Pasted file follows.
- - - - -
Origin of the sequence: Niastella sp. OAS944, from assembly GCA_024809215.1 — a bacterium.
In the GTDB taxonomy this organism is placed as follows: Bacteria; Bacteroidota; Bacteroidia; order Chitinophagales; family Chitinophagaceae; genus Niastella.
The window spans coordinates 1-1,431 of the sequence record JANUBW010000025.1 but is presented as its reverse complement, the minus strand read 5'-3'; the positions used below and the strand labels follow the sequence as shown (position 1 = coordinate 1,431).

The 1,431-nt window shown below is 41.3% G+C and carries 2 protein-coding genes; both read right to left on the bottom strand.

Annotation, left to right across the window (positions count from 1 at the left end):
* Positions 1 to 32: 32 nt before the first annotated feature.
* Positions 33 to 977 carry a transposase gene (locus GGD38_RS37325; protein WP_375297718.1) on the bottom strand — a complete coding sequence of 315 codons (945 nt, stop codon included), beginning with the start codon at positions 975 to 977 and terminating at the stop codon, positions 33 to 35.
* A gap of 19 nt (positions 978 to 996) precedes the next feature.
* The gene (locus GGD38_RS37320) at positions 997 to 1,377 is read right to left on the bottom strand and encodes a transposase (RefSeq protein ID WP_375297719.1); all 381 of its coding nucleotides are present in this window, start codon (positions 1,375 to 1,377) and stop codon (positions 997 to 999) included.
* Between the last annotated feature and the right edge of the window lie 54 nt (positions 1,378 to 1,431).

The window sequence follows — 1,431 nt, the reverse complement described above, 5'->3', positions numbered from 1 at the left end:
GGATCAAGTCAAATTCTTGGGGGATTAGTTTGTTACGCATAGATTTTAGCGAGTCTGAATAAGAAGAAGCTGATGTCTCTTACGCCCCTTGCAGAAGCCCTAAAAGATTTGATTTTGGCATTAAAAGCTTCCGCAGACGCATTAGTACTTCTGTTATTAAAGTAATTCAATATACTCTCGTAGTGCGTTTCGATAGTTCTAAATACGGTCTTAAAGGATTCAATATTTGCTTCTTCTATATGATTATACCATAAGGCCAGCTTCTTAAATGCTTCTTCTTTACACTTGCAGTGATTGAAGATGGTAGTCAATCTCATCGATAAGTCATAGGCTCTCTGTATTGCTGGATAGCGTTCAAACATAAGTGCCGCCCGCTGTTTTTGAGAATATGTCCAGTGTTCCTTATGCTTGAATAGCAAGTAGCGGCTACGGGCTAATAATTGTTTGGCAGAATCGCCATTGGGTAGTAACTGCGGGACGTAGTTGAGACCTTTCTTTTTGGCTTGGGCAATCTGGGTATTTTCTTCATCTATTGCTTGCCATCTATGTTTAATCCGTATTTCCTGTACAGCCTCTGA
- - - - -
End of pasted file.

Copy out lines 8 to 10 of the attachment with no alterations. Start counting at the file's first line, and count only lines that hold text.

* A gap of 19 nt (positions 978 to 996) precedes the next feature.
* The gene (locus GGD38_RS37320) at positions 997 to 1,377 is read right to left on the bottom strand and encodes a transposase (RefSeq protein ID WP_375297719.1); all 381 of its coding nucleotides are present in this window, start codon (positions 1,375 to 1,377) and stop codon (positions 997 to 999) included.
* Between the last annotated feature and the right edge of the window lie 54 nt (positions 1,378 to 1,431).